The first question you’re probably asking is: what is it? A myofascial release massage focuses on the release of tightness around myofascial tissue – this tightness is a chronic illness known as myofascial pain syndrome. Myofascial tissue is one of the many tissues in your body that give support to your bones and muscles.
Myofascial release massages usually focus on whole areas of the body, rather than specific pain points as it works to release tension in the whole network of muscles, rather than where you’re feeling your pain.
There are two types of myofascial massage: direct release – this is a more robust form of myofascial massage, where your massage therapist applies stiff, direct pressure to areas of myofascial pain.
You may have guessed, but the other method is known as “indirect release”, where the massage therapist will gently massage the areas of myofascial discomfort, allowing your muscles to do the work and simply offering gentle encouragement.
One of the great things that a myofascial massage does is that it loosens up tightness in the muscle tissues that are in fascia, or experiencing tightness. A well-done myofascial massage will leave your muscles feeling loose and leave you free of muscle knots, at least for the time being.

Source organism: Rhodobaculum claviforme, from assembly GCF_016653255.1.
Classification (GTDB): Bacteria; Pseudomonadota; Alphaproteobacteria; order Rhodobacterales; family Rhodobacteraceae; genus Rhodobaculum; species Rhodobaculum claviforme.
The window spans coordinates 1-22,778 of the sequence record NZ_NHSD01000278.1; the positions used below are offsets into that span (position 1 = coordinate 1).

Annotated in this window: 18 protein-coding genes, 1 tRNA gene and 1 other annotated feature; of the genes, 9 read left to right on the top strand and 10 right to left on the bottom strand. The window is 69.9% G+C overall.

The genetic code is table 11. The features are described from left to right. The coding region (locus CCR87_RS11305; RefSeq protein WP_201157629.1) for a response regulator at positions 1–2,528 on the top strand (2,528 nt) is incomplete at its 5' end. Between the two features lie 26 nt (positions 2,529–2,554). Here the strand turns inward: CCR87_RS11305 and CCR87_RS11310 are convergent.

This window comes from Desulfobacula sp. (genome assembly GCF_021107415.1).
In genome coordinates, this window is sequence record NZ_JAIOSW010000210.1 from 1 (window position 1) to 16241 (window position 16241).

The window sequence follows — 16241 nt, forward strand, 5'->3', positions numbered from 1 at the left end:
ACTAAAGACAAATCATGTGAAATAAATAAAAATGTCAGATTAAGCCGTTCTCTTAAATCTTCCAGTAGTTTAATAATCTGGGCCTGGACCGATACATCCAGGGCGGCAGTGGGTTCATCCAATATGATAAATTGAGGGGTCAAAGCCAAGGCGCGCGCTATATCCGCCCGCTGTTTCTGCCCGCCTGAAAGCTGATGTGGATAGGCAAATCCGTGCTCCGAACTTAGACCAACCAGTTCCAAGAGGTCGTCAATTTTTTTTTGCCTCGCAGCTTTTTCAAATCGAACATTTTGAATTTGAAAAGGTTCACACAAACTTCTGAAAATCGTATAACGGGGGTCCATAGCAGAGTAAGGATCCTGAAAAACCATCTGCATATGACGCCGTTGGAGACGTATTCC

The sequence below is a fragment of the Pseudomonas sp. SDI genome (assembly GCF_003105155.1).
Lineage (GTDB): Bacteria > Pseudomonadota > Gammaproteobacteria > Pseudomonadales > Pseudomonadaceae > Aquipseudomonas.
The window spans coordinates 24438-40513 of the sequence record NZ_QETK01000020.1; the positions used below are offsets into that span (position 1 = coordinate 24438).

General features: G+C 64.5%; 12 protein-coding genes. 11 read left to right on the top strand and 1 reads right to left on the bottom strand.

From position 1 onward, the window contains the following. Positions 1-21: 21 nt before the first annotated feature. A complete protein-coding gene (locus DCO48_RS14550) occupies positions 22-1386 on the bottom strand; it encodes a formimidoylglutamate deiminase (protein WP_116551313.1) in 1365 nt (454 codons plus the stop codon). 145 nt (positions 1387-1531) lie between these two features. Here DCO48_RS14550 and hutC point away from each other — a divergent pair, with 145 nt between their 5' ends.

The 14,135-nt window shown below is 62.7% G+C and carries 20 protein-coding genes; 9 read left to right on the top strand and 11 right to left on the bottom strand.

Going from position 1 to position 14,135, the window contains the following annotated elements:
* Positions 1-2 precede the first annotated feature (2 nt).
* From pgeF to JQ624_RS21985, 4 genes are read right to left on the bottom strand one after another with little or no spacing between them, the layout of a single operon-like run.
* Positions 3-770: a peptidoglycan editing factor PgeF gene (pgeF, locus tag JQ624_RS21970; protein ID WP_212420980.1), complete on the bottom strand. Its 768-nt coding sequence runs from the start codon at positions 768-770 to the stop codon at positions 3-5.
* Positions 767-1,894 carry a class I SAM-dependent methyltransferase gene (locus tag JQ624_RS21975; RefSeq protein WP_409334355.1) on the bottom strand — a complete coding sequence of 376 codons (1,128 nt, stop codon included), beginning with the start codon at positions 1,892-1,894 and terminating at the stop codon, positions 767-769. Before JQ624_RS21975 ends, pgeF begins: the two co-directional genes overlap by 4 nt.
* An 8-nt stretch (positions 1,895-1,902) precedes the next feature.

Enhanced Blood Circulation
This is particularly good for people who suffer from neuromuscular disorders like cerebral palsy, for example, who may experience colder extremities due to the restriction of blood flow to the feet and hands. Myofascial massage actually helps to enhance your blood flow by releasing knots that the blood would otherwise have to travel around. This enhanced blood circulation will have a whole-of-body effect, and you’ll feel rejuvenated for a few days at least, alas, chronic illnesses…
If you struggle with myofascial pain syndrome, you likely have a hard time moving around a whole lot, as the pain of the movements become too great an obstacle. Regular myofascial massage therapy will help you with your movements. As mentioned above, a myofascial massage releases tension in the muscle tissue, which in turn means less pain for you when you try to move your muscles in a certain way. You will likely experience a much greater range of motion immediately after a myofascial massage.
It should be noted that myofascial massage therapy is not just for those with chronic conditions like myofascial pain syndrome — athletes frequently get myofascial massages. Myofascial massages can differ from practitioner to practitioner, and so it’s recommended that if you find a therapist that does a good job, you stick with that therapist, rather than ‘window shopping’ with your muscles and joints.
Overall, myofascial massage therapy is very beneficial for anyone suffering from chronic muscle tightness and/or muscle pain. It’s alleviation, albeit temporary, of these symptoms allow people to live fuller, more productive lives. Frequent visits to a massage therapist for myofascial massage, either alone or alongside other forms of muscular massages can help you to lead a better life.